Writing WAV (not bwav)

This is for another user on KVR (jupiter8) who’s slow to register here!

He’s having trouble writing a WAV file that can be read by audacity, as it always writes a BWAV. He doesn’t know how to make it write a standard wave file. Here’s his post:

That’s pathetic if audacity can’t parse a WAV properly. A BWAV is just a WAV with extra stuff in the header, so any parser that correctly reads RIFF files should just ignore the extra bits and skip straight to the audio, without even needing to understand the BWAV format at all.

Anyway, looking at my WavAudioFormatWriter code, it does write an ordinary wav file if you pass it an empty StringPairArray. It’s easy enough to step through that code in the debugger and see what’s happening, so he should try that and let me know if there’s a real bug here, or if it’s just him making newbie mistakes.

[quote]While you’re at it,i can’t even make a new directory.
How sad is that ? Just create one single new directory on my harddrive should’nt be that hard but i’m struggling. [/quote]

…erm, File::createDirectory() isn’t too hard to understand, is it??

Hi everybody. For some strange reason the wav works just fine now.
No crashes in Audacity. I can even play it in Windows Media Player which came as a surprise as it is a 32 bit float and i can’t play 24 bit files in media player. It still registers length as zero seconds and minutes though but it’s no biggie for me for the moment.

And the directory thing works as a charm as well. Thank you very much.
I’m not even going to say what i did wrong but it is one of the noobiest noobie mistakes you can make. :smiley:

I just discovered something strange right now.
When i create a new wav file in my program and open it in Audacity or Media Player the file is empty. So i opened it in Cubase and it works fine there. When i shut down Cubase for some strange reason it works again in media player and Audacity.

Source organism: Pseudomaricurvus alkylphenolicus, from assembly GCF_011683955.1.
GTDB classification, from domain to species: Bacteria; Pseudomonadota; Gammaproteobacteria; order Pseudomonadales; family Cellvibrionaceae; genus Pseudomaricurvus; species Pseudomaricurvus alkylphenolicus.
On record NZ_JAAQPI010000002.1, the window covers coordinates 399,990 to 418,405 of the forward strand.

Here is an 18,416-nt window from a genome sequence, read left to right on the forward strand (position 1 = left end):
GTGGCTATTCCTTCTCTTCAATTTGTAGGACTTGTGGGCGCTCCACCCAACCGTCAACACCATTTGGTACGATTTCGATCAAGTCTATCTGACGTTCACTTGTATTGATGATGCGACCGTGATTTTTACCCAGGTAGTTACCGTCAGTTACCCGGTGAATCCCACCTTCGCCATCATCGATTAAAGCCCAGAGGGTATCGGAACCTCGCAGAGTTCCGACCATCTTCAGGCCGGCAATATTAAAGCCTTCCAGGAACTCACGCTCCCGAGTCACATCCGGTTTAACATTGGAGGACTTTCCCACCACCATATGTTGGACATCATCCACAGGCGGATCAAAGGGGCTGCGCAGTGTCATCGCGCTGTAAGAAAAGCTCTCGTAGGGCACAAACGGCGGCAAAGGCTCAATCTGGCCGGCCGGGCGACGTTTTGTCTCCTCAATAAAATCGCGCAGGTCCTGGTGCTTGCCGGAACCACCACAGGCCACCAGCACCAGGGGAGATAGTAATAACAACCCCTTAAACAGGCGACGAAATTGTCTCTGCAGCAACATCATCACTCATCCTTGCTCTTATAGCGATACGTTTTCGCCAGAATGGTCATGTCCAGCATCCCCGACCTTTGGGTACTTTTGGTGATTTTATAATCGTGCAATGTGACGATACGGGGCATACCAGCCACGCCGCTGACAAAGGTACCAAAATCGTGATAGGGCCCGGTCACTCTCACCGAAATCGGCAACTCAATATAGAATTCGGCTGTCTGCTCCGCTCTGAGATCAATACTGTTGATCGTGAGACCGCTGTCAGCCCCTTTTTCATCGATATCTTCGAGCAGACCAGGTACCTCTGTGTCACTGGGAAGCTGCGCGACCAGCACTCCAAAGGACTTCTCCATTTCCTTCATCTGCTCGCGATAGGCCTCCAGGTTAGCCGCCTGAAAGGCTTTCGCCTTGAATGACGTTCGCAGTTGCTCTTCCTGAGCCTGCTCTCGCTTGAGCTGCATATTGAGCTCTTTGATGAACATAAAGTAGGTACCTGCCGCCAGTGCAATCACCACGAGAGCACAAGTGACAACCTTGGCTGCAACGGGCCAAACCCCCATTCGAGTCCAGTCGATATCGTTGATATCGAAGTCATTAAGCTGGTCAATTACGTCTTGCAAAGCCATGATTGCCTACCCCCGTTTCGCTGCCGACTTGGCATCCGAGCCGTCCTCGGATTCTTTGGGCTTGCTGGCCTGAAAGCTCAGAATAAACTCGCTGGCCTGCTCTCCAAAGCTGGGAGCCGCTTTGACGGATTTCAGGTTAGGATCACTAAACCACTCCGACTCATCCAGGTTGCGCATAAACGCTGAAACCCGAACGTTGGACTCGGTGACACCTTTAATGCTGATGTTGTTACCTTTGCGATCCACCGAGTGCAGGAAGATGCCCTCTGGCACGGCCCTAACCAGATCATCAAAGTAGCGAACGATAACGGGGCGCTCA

Could cubase be tampering with the file at all?

(And welcome to juce land)

Cubase should leave the file alone but apparently it does’nt. Have some new dicoveries. It crashed the Audacity 1.3 beta. It opens as an empty file in Audacity 1.2. When i tried to open the file in QT it complained that the movie (sic) had the wrong duration. So there is definitly something funky with it reporting 0:00 sec length.

Anyways here’s what i’ve done so far, codewise:[code]
test = new WavAudioFormat();
theDate = new Time(2004, 12, 21, 10, 12, 0, 0);

	directory  = new File("c:\\Wav Export");
	if (!directory->exists()){
	outputFile = new File("c:\\Wav Export\\test.wav");
	outputTo = outputFile->createOutputStream(); 
	StringPairArray stringPair(true); 
	stringPair = test->createBWAVMetadata("wave file", "test1", "test2", *theDate, 44100, "test3"); 
	writer = test->createWriterFor(outputTo, 44100, 1, 32,stringPair, 0); 

Looking at your code, my first thought is “have you closed the file properly?” Obviously you have to delete the audiofilewriter object or it won’t flush its data, which would leave a half-written file on disk.

1 Like

That’s it,thanks.
I’ve been programming Java for 18 months now so i kinda forgot you have to clean up after yourself in C++. :oops:

Always check the program’s output for the leaked object report when your app quits - you should never have anything in there.

I am guessing that “directory” is a pointer (obviously)? To make it so you do not have to cleanup, don’t use a pointer for such things…

theDate = Time(2004, 12, 21, 10, 12, 0, 0);

  directory = File("c:\\Wav Export");
  if (!directory.exists()){
  outputFile = File("c:\\Wav Export\\test.wav");
  outputTo = outputFile.createOutputStream();[/code]

Etc… He put operator=()'s in his classes for a reason. :slight_smile:
Not to mention you will get a speed boost thanks to not needing to dereference pointers on use and all such as well.